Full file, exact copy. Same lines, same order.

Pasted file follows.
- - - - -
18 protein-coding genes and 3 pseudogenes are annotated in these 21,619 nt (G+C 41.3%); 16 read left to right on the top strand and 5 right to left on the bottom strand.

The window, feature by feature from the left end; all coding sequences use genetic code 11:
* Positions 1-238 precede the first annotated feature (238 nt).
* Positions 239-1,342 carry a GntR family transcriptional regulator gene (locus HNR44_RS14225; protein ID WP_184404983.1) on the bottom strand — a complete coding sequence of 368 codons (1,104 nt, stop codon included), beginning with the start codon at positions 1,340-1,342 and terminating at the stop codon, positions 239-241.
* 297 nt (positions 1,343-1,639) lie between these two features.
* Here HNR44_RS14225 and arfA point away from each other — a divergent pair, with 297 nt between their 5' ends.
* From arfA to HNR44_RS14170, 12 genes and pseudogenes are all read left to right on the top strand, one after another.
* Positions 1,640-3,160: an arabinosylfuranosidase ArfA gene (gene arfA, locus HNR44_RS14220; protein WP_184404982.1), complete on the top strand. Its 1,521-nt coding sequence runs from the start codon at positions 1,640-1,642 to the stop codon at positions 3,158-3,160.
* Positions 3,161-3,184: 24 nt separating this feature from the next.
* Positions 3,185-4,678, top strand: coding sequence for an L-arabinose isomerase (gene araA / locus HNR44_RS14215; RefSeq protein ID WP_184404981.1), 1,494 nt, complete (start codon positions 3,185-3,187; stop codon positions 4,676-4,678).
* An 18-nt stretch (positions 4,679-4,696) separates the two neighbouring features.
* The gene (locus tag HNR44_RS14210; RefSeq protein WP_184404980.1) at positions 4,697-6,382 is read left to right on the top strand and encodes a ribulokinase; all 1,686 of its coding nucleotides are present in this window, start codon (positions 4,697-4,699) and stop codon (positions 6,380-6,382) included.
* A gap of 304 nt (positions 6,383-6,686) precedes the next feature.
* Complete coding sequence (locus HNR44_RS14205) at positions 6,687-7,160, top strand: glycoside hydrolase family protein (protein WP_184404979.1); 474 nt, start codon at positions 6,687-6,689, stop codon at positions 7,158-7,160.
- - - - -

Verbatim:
18 protein-coding genes and 3 pseudogenes are annotated in these 21,619 nt (G+C 41.3%); 16 read left to right on the top strand and 5 right to left on the bottom strand.

The window, feature by feature from the left end; all coding sequences use genetic code 11:
* Positions 1-238 precede the first annotated feature (238 nt).
* Positions 239-1,342 carry a GntR family transcriptional regulator gene (locus HNR44_RS14225; protein ID WP_184404983.1) on the bottom strand — a complete coding sequence of 368 codons (1,104 nt, stop codon included), beginning with the start codon at positions 1,340-1,342 and terminating at the stop codon, positions 239-241.
* 297 nt (positions 1,343-1,639) lie between these two features.
* Here HNR44_RS14225 and arfA point away from each other — a divergent pair, with 297 nt between their 5' ends.
* From arfA to HNR44_RS14170, 12 genes and pseudogenes are all read left to right on the top strand, one after another.
* Positions 1,640-3,160: an arabinosylfuranosidase ArfA gene (gene arfA, locus HNR44_RS14220; protein WP_184404982.1), complete on the top strand. Its 1,521-nt coding sequence runs from the start codon at positions 1,640-1,642 to the stop codon at positions 3,158-3,160.
* Positions 3,161-3,184: 24 nt separating this feature from the next.
* Positions 3,185-4,678, top strand: coding sequence for an L-arabinose isomerase (gene araA / locus HNR44_RS14215; RefSeq protein ID WP_184404981.1), 1,494 nt, complete (start codon positions 3,185-3,187; stop codon positions 4,676-4,678).
* An 18-nt stretch (positions 4,679-4,696) separates the two neighbouring features.
* The gene (locus tag HNR44_RS14210; RefSeq protein WP_184404980.1) at positions 4,697-6,382 is read left to right on the top strand and encodes a ribulokinase; all 1,686 of its coding nucleotides are present in this window, start codon (positions 4,697-4,699) and stop codon (positions 6,380-6,382) included.
* A gap of 304 nt (positions 6,383-6,686) precedes the next feature.
* Complete coding sequence (locus HNR44_RS14205) at positions 6,687-7,160, top strand: glycoside hydrolase family protein (protein WP_184404979.1); 474 nt, start codon at positions 6,687-6,689, stop codon at positions 7,158-7,160.